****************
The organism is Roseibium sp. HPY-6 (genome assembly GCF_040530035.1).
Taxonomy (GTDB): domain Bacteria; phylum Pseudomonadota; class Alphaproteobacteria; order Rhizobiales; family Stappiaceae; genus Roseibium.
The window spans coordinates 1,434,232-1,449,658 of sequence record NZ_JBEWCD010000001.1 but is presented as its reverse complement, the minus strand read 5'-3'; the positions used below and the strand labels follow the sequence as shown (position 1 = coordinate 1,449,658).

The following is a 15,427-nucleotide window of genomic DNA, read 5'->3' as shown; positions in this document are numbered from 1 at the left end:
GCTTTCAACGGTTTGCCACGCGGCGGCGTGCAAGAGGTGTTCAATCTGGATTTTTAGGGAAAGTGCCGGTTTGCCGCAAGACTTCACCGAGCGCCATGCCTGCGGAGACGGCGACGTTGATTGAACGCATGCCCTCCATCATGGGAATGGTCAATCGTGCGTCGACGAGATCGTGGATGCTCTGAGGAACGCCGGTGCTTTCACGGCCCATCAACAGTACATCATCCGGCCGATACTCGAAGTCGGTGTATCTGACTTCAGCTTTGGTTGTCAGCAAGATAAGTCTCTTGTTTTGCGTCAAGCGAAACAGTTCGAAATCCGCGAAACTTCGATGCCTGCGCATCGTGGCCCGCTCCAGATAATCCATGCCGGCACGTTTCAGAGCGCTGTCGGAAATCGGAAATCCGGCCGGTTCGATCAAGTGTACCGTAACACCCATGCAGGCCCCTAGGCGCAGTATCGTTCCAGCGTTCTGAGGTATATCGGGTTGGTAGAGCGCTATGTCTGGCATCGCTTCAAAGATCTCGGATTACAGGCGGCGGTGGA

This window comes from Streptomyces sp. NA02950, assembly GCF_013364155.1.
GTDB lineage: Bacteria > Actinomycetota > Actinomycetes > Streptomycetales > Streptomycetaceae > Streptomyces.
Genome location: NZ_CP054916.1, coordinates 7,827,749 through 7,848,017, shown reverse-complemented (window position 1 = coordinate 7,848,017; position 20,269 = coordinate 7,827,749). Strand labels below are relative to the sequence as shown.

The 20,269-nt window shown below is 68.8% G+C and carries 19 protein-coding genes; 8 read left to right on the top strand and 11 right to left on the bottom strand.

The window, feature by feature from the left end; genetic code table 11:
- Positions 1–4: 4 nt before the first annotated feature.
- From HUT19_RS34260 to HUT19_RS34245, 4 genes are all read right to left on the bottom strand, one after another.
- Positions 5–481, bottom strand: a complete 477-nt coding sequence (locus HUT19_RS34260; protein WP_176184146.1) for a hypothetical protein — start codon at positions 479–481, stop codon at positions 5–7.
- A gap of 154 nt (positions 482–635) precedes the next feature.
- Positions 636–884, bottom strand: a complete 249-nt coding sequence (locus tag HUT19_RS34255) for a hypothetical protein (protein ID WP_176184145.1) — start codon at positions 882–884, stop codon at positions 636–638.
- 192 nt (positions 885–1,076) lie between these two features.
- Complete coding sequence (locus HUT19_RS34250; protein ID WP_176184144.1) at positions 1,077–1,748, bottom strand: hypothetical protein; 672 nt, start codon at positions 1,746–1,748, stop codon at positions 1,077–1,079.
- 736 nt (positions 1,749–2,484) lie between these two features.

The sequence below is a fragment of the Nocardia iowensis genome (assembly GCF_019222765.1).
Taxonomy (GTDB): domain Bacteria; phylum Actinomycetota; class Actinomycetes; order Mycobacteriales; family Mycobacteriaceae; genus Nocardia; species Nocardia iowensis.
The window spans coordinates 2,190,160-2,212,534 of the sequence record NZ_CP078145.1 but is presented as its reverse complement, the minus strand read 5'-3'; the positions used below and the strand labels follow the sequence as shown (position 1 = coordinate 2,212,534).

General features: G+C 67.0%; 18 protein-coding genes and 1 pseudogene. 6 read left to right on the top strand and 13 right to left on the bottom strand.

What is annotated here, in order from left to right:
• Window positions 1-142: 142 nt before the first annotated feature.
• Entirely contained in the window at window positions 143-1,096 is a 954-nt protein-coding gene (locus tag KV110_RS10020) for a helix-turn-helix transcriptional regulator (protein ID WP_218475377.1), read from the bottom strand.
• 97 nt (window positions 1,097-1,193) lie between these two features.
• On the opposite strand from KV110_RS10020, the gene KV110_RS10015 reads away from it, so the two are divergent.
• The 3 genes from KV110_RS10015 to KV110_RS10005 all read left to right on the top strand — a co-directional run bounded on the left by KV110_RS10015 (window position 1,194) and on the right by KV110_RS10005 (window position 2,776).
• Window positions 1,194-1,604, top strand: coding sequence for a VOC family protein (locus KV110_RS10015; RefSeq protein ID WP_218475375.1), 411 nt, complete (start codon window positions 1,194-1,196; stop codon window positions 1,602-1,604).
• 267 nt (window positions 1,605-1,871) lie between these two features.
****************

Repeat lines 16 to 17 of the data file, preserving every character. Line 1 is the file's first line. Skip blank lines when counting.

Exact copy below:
- 192 nt (positions 885–1,076) lie between these two features.
- Complete coding sequence (locus HUT19_RS34250; protein ID WP_176184144.1) at positions 1,077–1,748, bottom strand: hypothetical protein; 672 nt, start codon at positions 1,746–1,748, stop codon at positions 1,077–1,079.